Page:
зуб

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Belarusian[edit]

Belarusian Wikipedia has an article on:
Wikipedia be

Etymology[edit]

From Old East Slavic зꙋбъ (zubŭ)/зоубъ (zubŭ), from Proto-Slavic *zǫbъ, from Proto-Balto-Slavic *źámbas,[1] from Proto-Indo-European *ǵómbʰos. Cognate to Old Church Slavonic зѫбъ (zǫbŭ).

Pronunciation[edit]

Noun[edit]

зуб (zubm inan (genitive зу́ба, nominative plural зу́бы, genitive plural зубо́ў)

  1. tooth

Declension[edit]

References[edit]

  1. ^ Derksen, Rick (2008) Etymological Dictionary of the Slavic Inherited Lexicon (Leiden Indo-European Etymological Dictionary Series; 4), Leiden, Boston: Brill, →ISBN, page 549

Russian[edit]

Etymology[edit]

From Old East Slavic зꙋбъ (zubŭ)/зоубъ (zubŭ), from Proto-Slavic *zǫbъ, from Proto-Balto-Slavic *źámbas,[1] from Proto-Indo-European *ǵómbʰos. Cognate to Old Church Slavonic зѫбъ (zǫbŭ).

Pronunciation[edit]

  • IPA(key): [zup]
  • (file)

Noun[edit]

зуб (zubm inan (genitive зу́ба, nominative plural зу́бы or зу́бья*, genitive plural зубо́в or зу́бьев*, related adjective зубно́й, diminutive зубо́к or зу́бчик) (* Technical.)

  1. tooth
    драть зу́быdratʹ zúbyto pull out teeth (colloquial)
  2. (technical) tooth, cog, dent

Declension[edit]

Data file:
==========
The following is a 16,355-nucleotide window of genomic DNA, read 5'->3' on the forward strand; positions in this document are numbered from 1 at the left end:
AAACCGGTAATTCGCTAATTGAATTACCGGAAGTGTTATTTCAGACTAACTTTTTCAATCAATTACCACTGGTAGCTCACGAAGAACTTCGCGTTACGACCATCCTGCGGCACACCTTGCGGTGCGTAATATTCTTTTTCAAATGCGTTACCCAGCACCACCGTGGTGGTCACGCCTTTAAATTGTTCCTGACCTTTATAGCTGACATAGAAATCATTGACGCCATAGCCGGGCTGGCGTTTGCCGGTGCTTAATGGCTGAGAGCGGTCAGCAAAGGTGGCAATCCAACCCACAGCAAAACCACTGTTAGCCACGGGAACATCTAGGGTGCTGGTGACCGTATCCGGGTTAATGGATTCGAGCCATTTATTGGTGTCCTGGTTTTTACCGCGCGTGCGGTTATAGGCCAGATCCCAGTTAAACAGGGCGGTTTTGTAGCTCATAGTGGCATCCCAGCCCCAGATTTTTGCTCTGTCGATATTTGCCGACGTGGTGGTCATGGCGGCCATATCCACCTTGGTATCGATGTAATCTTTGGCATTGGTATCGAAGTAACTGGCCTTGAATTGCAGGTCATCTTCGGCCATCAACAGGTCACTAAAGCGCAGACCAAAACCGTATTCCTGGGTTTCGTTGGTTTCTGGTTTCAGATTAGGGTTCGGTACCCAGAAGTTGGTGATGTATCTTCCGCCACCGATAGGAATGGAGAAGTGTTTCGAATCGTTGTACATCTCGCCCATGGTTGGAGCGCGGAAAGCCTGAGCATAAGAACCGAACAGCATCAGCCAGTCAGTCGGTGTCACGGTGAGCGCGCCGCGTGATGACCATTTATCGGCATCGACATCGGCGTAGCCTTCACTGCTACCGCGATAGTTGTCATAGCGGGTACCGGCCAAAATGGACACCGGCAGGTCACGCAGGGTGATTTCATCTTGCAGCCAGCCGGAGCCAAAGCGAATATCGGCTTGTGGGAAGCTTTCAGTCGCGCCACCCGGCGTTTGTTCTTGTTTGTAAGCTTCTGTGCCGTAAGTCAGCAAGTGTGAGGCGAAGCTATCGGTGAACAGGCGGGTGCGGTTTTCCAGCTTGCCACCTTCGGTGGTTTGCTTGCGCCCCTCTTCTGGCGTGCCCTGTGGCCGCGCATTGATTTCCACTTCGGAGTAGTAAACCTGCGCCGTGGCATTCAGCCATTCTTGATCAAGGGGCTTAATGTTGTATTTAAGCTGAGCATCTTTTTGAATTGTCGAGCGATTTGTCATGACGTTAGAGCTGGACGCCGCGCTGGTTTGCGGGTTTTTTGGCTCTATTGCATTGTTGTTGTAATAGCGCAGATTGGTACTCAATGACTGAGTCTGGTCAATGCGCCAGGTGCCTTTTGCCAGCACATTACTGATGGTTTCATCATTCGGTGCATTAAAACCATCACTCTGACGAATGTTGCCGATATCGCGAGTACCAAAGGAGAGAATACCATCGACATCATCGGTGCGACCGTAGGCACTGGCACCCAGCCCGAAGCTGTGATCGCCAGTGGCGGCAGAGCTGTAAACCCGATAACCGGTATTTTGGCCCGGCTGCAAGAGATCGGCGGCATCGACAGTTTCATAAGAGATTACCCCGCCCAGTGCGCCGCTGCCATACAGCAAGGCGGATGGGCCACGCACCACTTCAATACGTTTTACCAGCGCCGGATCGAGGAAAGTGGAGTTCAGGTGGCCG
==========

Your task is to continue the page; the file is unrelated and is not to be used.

Derived terms[edit]

See also[edit]

References[edit]

  1. ^ Derksen, Rick (2008) Etymological Dictionary of the Slavic Inherited Lexicon (Leiden Indo-European Etymological Dictionary Series; 4), Leiden, Boston: Brill, →ISBN, page 549

Rusyn[edit]

Etymology[edit]

From Old East Slavic зꙋбъ (zubŭ)/зоубъ (zubŭ), from Proto-Slavic *zǫbъ, from Proto-Balto-Slavic *źámbas,[1] from Proto-Indo-European *ǵómbʰos. Cognate to Old Church Slavonic зѫбъ (zǫbŭ).

Noun[edit]

зуб (zubm

  1. tooth
    Розболіл мя зуб, а неє дентисты, його обовязкы выполнят кухар!.
    Rozbolil mja zub, a neje dentystŷ, joho obovjazkŷ vŷpolnjat kuxar!.
    I had a toothache, but we did not have a dentist, the duties of the doctor were performed by the cook!

References[edit]

  1. ^ Derksen, Rick (2008) Etymological Dictionary of the Slavic Inherited Lexicon (Leiden Indo-European Etymological Dictionary Series; 4), Leiden, Boston: Brill, →ISBN, page 549

Serbo-Croatian[edit]

Etymology[edit]

From Proto-Slavic *zǫbъ, from Proto-Balto-Slavic *źámbas,[1] from Proto-Indo-European *ǵómbʰos. Cognate to Old Church Slavonic зѫбъ (zǫbŭ).

Pronunciation[edit]

Noun[edit]

зу̑б m (Latin spelling zȗb)

  1. tooth

Declension[edit]

Derived terms[edit]

References[edit]

  1. ^ Derksen, Rick (2008) Etymological Dictionary of the Slavic Inherited Lexicon (Leiden Indo-European Etymological Dictionary Series; 4), Leiden, Boston: Brill, →ISBN, page 549

Ukrainian[edit]

Ukrainian Wikipedia has an article on:
Wikipedia uk

Etymology[edit]

From Old East Slavic зꙋбъ (zubŭ)/зоубъ (zubŭ), from Proto-Slavic *zǫbъ, from Proto-Balto-Slavic *źámbas,[1] from Proto-Indo-European *ǵómbʰos. Cognate to Old Church Slavonic зѫбъ (zǫbŭ).

Pronunciation[edit]

Noun[edit]

зуб (zubm inan (genitive зу́ба, nominative plural зу́би, genitive plural зубі́в)

  1. tooth

Declension[edit]

Noun[edit]

зуб (zubm inan (genitive зу́ба, nominative plural зу́би or зу́б'я, genitive plural зубі́в or зу́б'їв)

  1. tooth, projection, cog (on a rake, comb, gear, etc.)

Declension[edit]

References[edit]

  1. ^ Derksen, Rick (2008) Etymological Dictionary of the Slavic Inherited Lexicon (Leiden Indo-European Etymological Dictionary Series; 4), Leiden, Boston: Brill, →ISBN, page 549